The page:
Although this Court has stated that 28 U.S.C. Sec. 2410 can create a limited waiver of immunity, it has further stated that this section allows suits "only to contest the procedural regularity of a lien." Pollack v. United States, 819 F.2d 144, 145 (6th Cir.1987) (per curiam). Here Lutz has carefully crafted his complaint in an attempt to fit within the "procedural regularity" requirement of Pollack, challenging the government's levy and lien on two procedural grounds. This Court need not decide whether Lutz' alleged procedural defects are the type which would qualify for the limited immunity waiver alluded to in Pollack because the record shows Lutz' claims in this regard to be without merit, and thus, the District Court's dismissal of this action was proper in any event.


Lutz first claims that the United States failed to record an assessment against him as required by 26 U.S.C. Sec. 6203 and 26 C.F.R. Sec. 301.6203-1. Second, Lutz argues that the IRS failed to send him requisite notices of the assessments against him and demands for payment before proceeding with the seizure of his assets as required by 26 U.S.C. Secs. 6303(a) and 6331(d). However, the government has produced evidence showing that assessments were recorded against Lutz for the tax years 1979 through 1984 and that it mailed notices of the deficiencies for the tax years involved to Lutz in compliance with the Internal Revenue Code.3 Lutz has not rebutted this evidence and makes no attempt to point to any rebuttal in his brief before this Court.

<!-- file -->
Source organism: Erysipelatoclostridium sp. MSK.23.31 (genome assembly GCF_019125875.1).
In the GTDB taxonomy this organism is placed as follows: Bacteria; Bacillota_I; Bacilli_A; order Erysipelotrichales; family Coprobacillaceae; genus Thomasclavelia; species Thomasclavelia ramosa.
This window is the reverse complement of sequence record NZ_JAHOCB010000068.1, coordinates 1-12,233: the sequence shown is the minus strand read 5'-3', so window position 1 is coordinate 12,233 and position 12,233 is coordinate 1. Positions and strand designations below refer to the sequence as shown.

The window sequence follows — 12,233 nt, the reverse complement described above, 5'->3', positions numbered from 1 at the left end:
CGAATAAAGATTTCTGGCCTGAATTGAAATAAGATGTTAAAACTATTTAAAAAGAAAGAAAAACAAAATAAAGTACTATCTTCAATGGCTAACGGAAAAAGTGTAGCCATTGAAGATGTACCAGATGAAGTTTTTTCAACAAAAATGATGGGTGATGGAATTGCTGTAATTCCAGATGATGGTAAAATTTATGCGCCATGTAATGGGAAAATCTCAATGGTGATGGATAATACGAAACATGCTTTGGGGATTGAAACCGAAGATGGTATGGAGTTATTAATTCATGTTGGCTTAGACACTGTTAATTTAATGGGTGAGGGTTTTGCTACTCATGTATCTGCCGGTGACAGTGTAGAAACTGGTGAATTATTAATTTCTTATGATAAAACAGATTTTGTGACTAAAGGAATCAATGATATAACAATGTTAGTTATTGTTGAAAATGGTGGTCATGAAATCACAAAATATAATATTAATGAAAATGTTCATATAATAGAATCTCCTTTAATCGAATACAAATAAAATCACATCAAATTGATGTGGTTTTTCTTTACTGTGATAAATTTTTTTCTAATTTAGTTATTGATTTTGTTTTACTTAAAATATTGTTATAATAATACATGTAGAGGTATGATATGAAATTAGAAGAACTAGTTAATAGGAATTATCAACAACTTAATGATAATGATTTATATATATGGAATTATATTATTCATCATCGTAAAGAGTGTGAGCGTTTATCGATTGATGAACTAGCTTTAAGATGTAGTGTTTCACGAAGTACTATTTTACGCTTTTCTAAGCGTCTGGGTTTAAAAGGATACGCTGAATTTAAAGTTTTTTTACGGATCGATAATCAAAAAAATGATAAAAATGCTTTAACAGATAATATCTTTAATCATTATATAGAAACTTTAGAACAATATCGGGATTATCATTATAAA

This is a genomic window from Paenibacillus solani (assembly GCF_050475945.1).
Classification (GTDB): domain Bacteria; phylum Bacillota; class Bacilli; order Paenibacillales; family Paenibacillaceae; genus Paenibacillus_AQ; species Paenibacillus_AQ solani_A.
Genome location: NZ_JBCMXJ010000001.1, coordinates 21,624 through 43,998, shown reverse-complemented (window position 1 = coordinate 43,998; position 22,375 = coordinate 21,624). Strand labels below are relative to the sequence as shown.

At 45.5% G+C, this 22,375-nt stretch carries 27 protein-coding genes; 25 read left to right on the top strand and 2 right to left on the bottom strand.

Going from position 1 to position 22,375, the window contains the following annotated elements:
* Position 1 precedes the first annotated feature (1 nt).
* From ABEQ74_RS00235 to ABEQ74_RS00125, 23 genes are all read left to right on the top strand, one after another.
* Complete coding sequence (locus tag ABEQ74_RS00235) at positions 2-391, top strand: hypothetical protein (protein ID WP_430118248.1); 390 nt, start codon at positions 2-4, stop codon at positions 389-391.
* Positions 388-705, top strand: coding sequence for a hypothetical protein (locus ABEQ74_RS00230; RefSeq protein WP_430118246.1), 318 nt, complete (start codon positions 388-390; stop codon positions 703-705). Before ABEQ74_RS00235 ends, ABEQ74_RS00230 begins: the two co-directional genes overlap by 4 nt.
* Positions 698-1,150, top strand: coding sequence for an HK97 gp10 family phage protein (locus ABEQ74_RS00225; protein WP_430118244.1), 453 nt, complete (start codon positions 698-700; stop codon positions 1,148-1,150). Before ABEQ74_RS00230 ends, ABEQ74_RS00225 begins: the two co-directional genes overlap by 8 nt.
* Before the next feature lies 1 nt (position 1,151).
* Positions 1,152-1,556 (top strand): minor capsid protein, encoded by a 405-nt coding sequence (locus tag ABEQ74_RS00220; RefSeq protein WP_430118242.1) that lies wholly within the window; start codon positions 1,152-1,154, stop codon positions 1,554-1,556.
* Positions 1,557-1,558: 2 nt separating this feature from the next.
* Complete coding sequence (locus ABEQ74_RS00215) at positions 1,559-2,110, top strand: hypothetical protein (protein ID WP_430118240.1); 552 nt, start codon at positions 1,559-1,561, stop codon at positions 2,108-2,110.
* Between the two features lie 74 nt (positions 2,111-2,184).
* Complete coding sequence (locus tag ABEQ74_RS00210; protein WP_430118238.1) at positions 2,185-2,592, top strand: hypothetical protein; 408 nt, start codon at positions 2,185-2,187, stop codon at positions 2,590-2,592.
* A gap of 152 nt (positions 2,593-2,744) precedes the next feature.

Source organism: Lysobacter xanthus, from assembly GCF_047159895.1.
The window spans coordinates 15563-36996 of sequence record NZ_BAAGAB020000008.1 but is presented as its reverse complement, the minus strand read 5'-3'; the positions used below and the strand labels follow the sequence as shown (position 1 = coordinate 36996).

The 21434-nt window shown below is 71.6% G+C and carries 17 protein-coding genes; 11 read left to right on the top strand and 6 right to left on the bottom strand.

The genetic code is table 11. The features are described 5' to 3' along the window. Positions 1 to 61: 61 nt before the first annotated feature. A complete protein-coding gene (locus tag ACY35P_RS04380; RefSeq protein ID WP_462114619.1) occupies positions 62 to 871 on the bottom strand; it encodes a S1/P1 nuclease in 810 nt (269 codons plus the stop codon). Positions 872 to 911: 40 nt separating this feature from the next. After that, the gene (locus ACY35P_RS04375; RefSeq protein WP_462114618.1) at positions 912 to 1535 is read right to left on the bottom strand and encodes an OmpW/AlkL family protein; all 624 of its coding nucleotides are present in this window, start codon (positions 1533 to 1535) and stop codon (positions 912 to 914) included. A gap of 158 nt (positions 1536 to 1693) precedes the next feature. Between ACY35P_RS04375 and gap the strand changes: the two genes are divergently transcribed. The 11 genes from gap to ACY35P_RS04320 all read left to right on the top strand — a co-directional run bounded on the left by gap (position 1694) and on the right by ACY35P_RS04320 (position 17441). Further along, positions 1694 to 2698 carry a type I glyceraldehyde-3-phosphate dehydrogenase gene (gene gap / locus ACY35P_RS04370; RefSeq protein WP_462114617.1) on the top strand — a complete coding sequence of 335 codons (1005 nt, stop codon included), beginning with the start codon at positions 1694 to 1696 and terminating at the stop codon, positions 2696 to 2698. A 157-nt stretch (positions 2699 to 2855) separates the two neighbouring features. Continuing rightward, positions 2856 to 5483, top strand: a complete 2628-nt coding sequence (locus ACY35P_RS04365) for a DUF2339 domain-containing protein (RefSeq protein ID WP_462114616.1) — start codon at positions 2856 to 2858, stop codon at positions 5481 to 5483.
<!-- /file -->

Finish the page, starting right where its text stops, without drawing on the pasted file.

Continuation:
The only way Lutz can now ask the District Court to determine if the government correctly determined the amount of taxes he owes is to pay the amount requested, file a claim with the government for a refund, and sue it for failure to decide his claim for a refund in his favor. See 26 U.S.C. Sec. 7422.